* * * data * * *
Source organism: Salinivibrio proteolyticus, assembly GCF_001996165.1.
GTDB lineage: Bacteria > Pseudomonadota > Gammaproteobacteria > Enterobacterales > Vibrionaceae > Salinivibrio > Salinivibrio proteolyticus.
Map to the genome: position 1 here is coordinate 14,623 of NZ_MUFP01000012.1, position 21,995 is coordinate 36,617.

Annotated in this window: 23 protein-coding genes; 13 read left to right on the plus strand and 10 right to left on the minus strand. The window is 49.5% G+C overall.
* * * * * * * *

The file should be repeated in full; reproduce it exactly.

Source organism: Salinivibrio proteolyticus, assembly GCF_001996165.1.
GTDB lineage: Bacteria > Pseudomonadota > Gammaproteobacteria > Enterobacterales > Vibrionaceae > Salinivibrio > Salinivibrio proteolyticus.
Map to the genome: position 1 here is coordinate 14,623 of NZ_MUFP01000012.1, position 21,995 is coordinate 36,617.

Annotated in this window: 23 protein-coding genes; 13 read left to right on the plus strand and 10 right to left on the minus strand. The window is 49.5% G+C overall.